Stadium Tech Report: Wireless connectivity brings fans and business benefits to the Palace at Auburn Hills

The Palace at Auburn Hills. Credit all photos, Palace at Auburn Hills (click on any photo for a larger image).

The Palace at Auburn Hills. Credit all photos, Palace at Auburn Hills (click on any photo for a larger image).

Not too long ago, a marketing executive who was new to the Detroit Pistons’ ownership team tried to post a tweet during a game at the Palace of Auburn Hills. But to get the message to send, he had to … step outside the building.

Fast forward a few years, and the situation is completely reversed. Not only is there a storm of wireless connectivity inside the Palace, that same Wi-Fi and cellular traffic is keeping fans inside, bringing new fans in and giving the Pistons management team better insight into what all those fans want.

Using technology as an “accelerant,” the Pistons have changed the game for the fans and for themselves, seeding a process that seems destined to help the team build business success as their fan base evolves into one that expects and delights from an always-connected experience.

In a story-telling twist, we’ll tell you one of the early ends to this tale now: Even though the Pistons have suffered on the court of late, finishing the 2013-14 season with a 29-53 record, the team this year had a season ticket renewal rate above 80 percent, according to the Pistons management. Either there’s massive optimism in Motor City, or the Pistons ownership team is doing something very right in making the game-day experience something fans want to keep experiencing.

If you want to believe more in the latter reason, then listen to what Dennis Mannion, president and CEO of Palace Sports and Entertainment and the Detroit Pistons, has to say: There are a lot of smart programs now in place and some that are just starting to take off, but none of it happens, he said, without a solid communications core.

“It always comes back to the great accelerator, technology,” Mannion said.

Building the network inside the building

Editor’s note: This profile is part of our new Stadium Tech Report HOOPS AND HOCKEY ISSUE, available for free download. In addition to this story it contains additional profiles and team-by-team tech capsules for all 30 NBA teams. Download your copy today!

Mannion, who joined the Pistons in 2011 following a long career in sports management that included time as the Los Angeles Dodgers’ president and COO, and stints with the Baltimore Ravens, Denver Nuggets and Philadelphia Phillies, said the new commitment to technology started at the Pistons’ ownership level, where they knew things needed to change.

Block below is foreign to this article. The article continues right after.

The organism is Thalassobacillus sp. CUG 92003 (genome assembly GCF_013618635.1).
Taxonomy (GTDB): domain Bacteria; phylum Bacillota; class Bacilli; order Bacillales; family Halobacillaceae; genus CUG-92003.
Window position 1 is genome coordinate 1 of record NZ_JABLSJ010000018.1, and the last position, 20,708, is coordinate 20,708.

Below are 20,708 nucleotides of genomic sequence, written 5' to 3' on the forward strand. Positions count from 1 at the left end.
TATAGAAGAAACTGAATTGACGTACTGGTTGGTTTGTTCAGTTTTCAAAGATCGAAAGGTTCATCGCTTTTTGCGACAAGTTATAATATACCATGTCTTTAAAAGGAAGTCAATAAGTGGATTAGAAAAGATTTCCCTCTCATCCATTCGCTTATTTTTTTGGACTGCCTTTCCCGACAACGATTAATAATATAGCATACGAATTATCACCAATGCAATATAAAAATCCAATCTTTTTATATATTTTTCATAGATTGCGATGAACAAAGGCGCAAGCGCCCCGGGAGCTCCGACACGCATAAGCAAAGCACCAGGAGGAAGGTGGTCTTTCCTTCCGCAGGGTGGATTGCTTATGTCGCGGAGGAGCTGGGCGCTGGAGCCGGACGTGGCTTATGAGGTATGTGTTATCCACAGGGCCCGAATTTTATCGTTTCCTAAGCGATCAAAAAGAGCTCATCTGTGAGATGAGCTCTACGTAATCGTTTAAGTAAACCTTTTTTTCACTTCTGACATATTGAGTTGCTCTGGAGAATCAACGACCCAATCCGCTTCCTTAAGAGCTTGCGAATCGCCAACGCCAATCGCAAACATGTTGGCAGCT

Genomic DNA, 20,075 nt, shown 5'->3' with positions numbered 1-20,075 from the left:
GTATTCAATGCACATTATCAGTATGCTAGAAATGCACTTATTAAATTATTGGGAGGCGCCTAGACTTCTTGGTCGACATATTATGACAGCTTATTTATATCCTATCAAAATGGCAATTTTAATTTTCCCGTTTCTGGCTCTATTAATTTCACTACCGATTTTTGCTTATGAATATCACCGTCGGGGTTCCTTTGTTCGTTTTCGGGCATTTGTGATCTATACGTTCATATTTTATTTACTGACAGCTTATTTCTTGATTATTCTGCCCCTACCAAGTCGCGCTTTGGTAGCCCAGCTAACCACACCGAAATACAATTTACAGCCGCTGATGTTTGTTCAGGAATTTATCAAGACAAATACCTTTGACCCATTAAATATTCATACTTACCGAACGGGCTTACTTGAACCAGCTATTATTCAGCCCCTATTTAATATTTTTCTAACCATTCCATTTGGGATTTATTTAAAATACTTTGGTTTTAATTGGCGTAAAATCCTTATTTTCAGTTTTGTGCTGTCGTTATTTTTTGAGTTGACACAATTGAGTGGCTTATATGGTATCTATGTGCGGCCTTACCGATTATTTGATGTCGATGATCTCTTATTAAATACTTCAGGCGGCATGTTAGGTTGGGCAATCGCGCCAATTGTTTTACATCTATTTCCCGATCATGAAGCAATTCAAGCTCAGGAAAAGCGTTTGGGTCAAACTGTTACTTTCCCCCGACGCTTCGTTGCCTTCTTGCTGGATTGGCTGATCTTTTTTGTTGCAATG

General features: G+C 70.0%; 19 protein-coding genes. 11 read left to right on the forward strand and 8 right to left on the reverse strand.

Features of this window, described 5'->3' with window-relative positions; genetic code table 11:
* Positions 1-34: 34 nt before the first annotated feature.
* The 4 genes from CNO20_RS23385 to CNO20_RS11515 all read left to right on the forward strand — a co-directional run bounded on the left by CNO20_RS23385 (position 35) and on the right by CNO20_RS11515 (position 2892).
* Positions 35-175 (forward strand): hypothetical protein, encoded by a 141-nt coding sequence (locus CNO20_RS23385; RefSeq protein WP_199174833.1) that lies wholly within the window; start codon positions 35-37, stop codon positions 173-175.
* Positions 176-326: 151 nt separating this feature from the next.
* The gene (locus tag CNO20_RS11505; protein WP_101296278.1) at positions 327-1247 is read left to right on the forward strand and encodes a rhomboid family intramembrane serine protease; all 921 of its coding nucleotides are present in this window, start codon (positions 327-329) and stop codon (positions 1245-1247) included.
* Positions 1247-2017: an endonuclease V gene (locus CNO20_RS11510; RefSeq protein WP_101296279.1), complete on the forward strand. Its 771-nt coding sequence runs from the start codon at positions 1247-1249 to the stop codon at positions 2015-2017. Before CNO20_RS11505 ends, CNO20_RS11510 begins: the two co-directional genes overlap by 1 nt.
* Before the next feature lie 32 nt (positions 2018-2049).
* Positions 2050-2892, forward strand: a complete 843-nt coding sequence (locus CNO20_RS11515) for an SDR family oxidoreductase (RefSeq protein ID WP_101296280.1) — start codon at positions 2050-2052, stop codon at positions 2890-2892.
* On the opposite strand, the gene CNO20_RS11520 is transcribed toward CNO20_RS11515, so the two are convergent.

“When I came in to the job we knew there needed to be some technology improvements [at the Palace],” Mannion said. “We needed to make games more of a happening for our fans.” As part of an overall stadium renovation project that cost somewhere between $13 and $15 million, the Pistons started bringing the Palace into the world of wireless connectivity.

Screen shot of Pistons app

Screen shot of Pistons app

For help, Mannion and the Palace team enlised a Detroit sports-stadium technology consulting firm called Nuvuz Sports, run by CEO Scott Wruble, a former tech exec with the NBA and MLB, and chief marketing officer Jim Wolski. According to Wolski, when the technology revamp of the Palace started in 2012, there was a bit of a connectivity hill to climb.

“The entire building had nine cable modems, total,” Wolski said.

The first step was to start with a DAS, or distributed antenna system, to make sure cellular carriers could connect with their customers. The Palace team wound up picking Verizon Wireless to act as lead on a neutral-host DAS deployment, which is currently in the process of adding AT&T and Sprint to its system.

Opened in 1988, the Palace had some physical challenges when it came to wireless technology, including the omnipresent question of retrofits — where do you put the DAS head end? In the Palace’s case, the solution was a new building built outside, in a Palace parking lot.

Verizon helped on the next step in the deployment process by bringing in their longtime technology partner Ericsson to deliver the gear for the building’s Wi-Fi network. Though somewhat of a newcomer in the stadium Wi-Fi space, Ericsson’s long history in telecommunications equipment showed through with the Wi-Fi deployment, according to Mike Donnay, vice president for brand networks at Palace Sports & Entertainment.

“The performance from the Ericsson [Wi-Fi] equipment is super high,” said Donnay, who was the exec who had to leave the building to send the tweet before the renovation happened. Now, with 238 Wi-Fi access points in the venue (which seats 22,076 for basketball) Donnay doesn’t have any problems tweeting.

Nuvuz’s Wolski said that in addition to providing fan Internet access, the internal Wi-Fi network also powers the game-day ticketing operation as well as concession point of sale. It also is the base for a large suite of fan engagement platforms, which are hyper-targeted to the many different types of Pistons or other event fans who walk in the doors.